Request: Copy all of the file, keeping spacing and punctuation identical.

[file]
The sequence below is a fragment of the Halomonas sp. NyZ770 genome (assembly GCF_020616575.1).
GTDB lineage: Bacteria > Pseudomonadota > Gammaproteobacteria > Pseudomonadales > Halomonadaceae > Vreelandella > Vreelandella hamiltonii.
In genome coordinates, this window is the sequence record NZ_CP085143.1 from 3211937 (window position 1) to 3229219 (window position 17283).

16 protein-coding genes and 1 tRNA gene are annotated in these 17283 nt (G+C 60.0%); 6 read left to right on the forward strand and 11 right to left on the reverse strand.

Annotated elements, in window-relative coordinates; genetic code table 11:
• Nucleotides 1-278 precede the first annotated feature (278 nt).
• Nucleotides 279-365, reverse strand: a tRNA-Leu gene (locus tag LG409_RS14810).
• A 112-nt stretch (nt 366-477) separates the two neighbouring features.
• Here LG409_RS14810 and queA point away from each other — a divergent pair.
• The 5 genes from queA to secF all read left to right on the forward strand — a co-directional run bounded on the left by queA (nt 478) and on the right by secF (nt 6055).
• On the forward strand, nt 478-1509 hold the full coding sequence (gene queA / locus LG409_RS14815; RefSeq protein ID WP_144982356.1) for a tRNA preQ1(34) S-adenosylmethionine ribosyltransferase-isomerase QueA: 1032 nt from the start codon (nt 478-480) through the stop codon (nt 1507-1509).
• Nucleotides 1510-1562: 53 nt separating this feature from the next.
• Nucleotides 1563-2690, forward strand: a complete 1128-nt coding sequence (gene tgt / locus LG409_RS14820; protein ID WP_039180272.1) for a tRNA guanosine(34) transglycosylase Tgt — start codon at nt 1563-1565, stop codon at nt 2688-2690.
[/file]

The sequence below is a fragment of the Halomonas sp. NyZ770 genome (assembly GCF_020616575.1).
GTDB lineage: Bacteria > Pseudomonadota > Gammaproteobacteria > Pseudomonadales > Halomonadaceae > Vreelandella > Vreelandella hamiltonii.
In genome coordinates, this window is the sequence record NZ_CP085143.1 from 3211937 (window position 1) to 3229219 (window position 17283).

16 protein-coding genes and 1 tRNA gene are annotated in these 17283 nt (G+C 60.0%); 6 read left to right on the forward strand and 11 right to left on the reverse strand.

Annotated elements, in window-relative coordinates; genetic code table 11:
• Nucleotides 1-278 precede the first annotated feature (278 nt).
• Nucleotides 279-365, reverse strand: a tRNA-Leu gene (locus tag LG409_RS14810).
• A 112-nt stretch (nt 366-477) separates the two neighbouring features.
• Here LG409_RS14810 and queA point away from each other — a divergent pair.
• The 5 genes from queA to secF all read left to right on the forward strand — a co-directional run bounded on the left by queA (nt 478) and on the right by secF (nt 6055).
• On the forward strand, nt 478-1509 hold the full coding sequence (gene queA / locus LG409_RS14815; RefSeq protein ID WP_144982356.1) for a tRNA preQ1(34) S-adenosylmethionine ribosyltransferase-isomerase QueA: 1032 nt from the start codon (nt 478-480) through the stop codon (nt 1507-1509).
• Nucleotides 1510-1562: 53 nt separating this feature from the next.
• Nucleotides 1563-2690, forward strand: a complete 1128-nt coding sequence (gene tgt / locus LG409_RS14820; protein ID WP_039180272.1) for a tRNA guanosine(34) transglycosylase Tgt — start codon at nt 1563-1565, stop codon at nt 2688-2690.